Educational material

  • Do more with your content!Discover PreventionWeb Services

  • Email sent!

    An email has been sent to the email addresses provided, with a link to this content.

    Thank you for sharing!


Life skills manual

Source(s):  Peace Corps

The United States Peace Corps Life Skills program is a comprehensive behavior change approach that concentrates on the development of the skills needed for life such as communication, decision making, thinking, managing emotions, assertiveness, self-esteem building, resisting peer pressure, and relationship skills, for use by development workers.

Based on the premise that "information is not enough", the program is supports behavior change interventions by aid workers as they guide subjects to new values. The interventions may be related to HIV/AIDS, STDs, reproductive health, safe motherhood, other health issues, and other communication and decision-making situations. The Life Skills approach is completely interactive, using role plays, games, puzzles, group discussions, and a variety of other innovative teaching techniques to keep the participant wholly involved.

Main headings include: Peer Education, Facing Facts about HIV/AIDS and STDs, Communication Skills, Decision-Making Skills, Relationship Skills.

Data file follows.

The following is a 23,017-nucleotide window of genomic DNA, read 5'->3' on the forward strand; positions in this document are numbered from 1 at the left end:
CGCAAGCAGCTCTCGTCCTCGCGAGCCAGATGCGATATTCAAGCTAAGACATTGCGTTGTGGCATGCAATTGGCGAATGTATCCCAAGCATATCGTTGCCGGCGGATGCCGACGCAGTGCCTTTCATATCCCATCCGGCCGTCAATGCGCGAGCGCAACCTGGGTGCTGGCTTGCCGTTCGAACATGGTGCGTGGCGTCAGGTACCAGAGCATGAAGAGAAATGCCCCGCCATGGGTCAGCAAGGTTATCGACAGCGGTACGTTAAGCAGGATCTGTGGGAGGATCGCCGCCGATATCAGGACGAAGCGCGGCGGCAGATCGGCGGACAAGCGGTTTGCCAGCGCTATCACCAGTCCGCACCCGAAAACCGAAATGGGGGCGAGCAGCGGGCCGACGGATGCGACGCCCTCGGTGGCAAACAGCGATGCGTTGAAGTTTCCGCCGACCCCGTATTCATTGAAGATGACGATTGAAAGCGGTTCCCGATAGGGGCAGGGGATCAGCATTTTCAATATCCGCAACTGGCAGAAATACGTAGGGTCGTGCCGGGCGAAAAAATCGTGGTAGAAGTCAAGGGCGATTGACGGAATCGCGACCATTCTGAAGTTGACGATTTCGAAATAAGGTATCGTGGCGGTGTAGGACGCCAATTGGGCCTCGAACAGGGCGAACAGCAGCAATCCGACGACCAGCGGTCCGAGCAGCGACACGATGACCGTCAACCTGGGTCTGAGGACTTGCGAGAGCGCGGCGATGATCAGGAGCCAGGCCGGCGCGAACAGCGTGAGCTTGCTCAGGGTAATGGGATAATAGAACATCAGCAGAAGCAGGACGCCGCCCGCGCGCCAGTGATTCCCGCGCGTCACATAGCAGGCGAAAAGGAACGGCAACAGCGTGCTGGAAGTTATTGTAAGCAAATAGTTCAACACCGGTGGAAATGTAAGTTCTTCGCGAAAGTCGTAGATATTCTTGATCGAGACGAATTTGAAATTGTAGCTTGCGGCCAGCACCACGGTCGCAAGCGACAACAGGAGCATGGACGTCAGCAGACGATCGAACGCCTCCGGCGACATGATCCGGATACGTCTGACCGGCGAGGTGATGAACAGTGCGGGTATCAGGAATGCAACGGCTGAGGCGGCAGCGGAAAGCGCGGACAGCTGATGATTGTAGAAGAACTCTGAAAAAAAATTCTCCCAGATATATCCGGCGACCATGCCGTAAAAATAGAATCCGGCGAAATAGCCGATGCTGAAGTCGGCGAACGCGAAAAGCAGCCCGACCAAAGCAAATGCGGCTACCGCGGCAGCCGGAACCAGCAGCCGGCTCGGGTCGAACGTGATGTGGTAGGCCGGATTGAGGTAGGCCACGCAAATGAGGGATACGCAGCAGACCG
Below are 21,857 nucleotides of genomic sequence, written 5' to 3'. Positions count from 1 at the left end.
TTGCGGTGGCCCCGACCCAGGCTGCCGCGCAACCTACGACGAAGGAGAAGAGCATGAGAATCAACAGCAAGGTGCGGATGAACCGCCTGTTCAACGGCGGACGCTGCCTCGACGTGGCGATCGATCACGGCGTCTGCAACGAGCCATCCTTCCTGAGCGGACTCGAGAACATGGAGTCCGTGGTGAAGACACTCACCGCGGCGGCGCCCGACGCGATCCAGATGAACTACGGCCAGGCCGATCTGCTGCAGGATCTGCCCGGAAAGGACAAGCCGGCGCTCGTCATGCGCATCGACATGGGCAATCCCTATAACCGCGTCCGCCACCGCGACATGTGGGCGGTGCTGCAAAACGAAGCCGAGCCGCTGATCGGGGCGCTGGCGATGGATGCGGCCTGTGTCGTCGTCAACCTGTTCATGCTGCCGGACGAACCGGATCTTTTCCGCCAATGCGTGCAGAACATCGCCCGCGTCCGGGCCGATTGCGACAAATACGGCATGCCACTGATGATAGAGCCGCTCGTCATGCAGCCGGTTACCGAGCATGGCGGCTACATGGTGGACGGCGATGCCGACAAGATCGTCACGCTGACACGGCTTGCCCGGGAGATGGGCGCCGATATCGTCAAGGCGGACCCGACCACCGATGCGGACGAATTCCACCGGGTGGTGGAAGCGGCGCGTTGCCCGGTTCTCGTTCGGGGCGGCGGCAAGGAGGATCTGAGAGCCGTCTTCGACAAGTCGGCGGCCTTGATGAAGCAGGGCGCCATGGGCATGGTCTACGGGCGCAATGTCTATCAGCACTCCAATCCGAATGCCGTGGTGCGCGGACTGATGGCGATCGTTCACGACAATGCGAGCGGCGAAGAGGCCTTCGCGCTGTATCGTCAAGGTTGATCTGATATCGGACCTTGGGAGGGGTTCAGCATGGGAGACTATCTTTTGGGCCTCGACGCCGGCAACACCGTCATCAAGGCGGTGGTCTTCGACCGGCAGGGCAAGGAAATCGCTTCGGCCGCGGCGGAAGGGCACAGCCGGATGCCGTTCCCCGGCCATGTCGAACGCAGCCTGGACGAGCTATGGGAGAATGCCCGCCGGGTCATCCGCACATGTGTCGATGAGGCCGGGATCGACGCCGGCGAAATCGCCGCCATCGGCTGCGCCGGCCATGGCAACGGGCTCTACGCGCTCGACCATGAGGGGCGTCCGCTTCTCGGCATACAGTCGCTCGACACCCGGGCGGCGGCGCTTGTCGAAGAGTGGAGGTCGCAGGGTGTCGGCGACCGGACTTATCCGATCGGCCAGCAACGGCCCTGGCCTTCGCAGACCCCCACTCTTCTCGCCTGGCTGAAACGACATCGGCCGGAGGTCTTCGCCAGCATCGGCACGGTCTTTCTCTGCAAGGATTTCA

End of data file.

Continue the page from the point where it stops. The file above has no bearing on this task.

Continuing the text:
Format Printed documents
Sub-format Book (>30 pages)
Number of pages/running time 253p.

Target audiences


Group: Trainers/Teachers/Facilitators


Group: Adults

Educational usage

reading level Educational (post-secondary reading level)
educational usage Curricular/Formal
Curricular Life Skills / Health / Safety / Occupational Safet

Add this content to your collection!

Enter an existing tag to add this content to one or more of your current collections. To start a new collection, enter a new tag below.

See My collections to name and share your collection
Back to search results to find more content to tag

Log in to add your tags
  • Year of publication 2001
  • Language(s) English
  • Price Unknown

Please note:Content is displayed as last posted by a PreventionWeb community member or editor. The views expressed therein are not necessarily those of UNISDR PreventionWeb, or its sponsors. See our terms of use